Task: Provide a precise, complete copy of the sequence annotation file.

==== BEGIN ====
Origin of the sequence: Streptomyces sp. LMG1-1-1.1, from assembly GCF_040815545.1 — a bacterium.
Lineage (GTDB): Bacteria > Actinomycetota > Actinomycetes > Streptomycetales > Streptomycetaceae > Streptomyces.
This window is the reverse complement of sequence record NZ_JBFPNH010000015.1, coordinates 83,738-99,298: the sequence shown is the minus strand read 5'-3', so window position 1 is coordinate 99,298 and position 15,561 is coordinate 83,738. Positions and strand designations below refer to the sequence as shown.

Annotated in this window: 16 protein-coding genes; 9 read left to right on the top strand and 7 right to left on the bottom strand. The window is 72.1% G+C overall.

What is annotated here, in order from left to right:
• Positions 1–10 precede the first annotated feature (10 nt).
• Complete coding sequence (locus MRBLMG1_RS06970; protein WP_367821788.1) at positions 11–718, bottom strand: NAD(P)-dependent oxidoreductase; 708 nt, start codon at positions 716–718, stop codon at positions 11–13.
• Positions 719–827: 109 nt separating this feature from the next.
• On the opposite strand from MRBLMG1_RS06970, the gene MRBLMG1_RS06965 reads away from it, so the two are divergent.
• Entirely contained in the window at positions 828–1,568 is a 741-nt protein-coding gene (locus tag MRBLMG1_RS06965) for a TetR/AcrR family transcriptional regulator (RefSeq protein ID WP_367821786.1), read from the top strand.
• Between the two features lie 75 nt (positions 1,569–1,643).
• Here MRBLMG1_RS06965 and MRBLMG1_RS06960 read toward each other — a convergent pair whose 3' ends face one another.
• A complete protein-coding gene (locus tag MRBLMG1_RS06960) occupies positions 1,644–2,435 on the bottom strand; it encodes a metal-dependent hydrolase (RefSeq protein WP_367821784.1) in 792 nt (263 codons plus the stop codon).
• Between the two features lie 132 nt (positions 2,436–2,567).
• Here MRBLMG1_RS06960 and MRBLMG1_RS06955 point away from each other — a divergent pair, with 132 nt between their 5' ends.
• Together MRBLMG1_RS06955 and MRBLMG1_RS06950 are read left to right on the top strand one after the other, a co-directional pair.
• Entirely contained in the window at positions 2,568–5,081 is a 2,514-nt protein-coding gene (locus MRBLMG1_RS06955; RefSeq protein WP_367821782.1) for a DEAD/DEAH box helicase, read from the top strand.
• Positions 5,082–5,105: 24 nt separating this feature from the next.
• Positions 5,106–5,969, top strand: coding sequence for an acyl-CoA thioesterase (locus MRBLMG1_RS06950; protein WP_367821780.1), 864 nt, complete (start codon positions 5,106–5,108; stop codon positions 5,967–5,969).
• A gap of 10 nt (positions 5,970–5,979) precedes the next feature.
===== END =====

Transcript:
Origin of the sequence: Streptomyces sp. LMG1-1-1.1, from assembly GCF_040815545.1 — a bacterium.
Lineage (GTDB): Bacteria > Actinomycetota > Actinomycetes > Streptomycetales > Streptomycetaceae > Streptomyces.
This window is the reverse complement of sequence record NZ_JBFPNH010000015.1, coordinates 83,738-99,298: the sequence shown is the minus strand read 5'-3', so window position 1 is coordinate 99,298 and position 15,561 is coordinate 83,738. Positions and strand designations below refer to the sequence as shown.

Annotated in this window: 16 protein-coding genes; 9 read left to right on the top strand and 7 right to left on the bottom strand. The window is 72.1% G+C overall.

What is annotated here, in order from left to right:
• Positions 1–10 precede the first annotated feature (10 nt).
• Complete coding sequence (locus MRBLMG1_RS06970; protein WP_367821788.1) at positions 11–718, bottom strand: NAD(P)-dependent oxidoreductase; 708 nt, start codon at positions 716–718, stop codon at positions 11–13.
• Positions 719–827: 109 nt separating this feature from the next.
• On the opposite strand from MRBLMG1_RS06970, the gene MRBLMG1_RS06965 reads away from it, so the two are divergent.
• Entirely contained in the window at positions 828–1,568 is a 741-nt protein-coding gene (locus tag MRBLMG1_RS06965) for a TetR/AcrR family transcriptional regulator (RefSeq protein ID WP_367821786.1), read from the top strand.
• Between the two features lie 75 nt (positions 1,569–1,643).
• Here MRBLMG1_RS06965 and MRBLMG1_RS06960 read toward each other — a convergent pair whose 3' ends face one another.
• A complete protein-coding gene (locus tag MRBLMG1_RS06960) occupies positions 1,644–2,435 on the bottom strand; it encodes a metal-dependent hydrolase (RefSeq protein WP_367821784.1) in 792 nt (263 codons plus the stop codon).
• Between the two features lie 132 nt (positions 2,436–2,567).
• Here MRBLMG1_RS06960 and MRBLMG1_RS06955 point away from each other — a divergent pair, with 132 nt between their 5' ends.
• Together MRBLMG1_RS06955 and MRBLMG1_RS06950 are read left to right on the top strand one after the other, a co-directional pair.
• Entirely contained in the window at positions 2,568–5,081 is a 2,514-nt protein-coding gene (locus MRBLMG1_RS06955; RefSeq protein WP_367821782.1) for a DEAD/DEAH box helicase, read from the top strand.
• Positions 5,082–5,105: 24 nt separating this feature from the next.
• Positions 5,106–5,969, top strand: coding sequence for an acyl-CoA thioesterase (locus MRBLMG1_RS06950; protein WP_367821780.1), 864 nt, complete (start codon positions 5,106–5,108; stop codon positions 5,967–5,969).
• A gap of 10 nt (positions 5,970–5,979) precedes the next feature.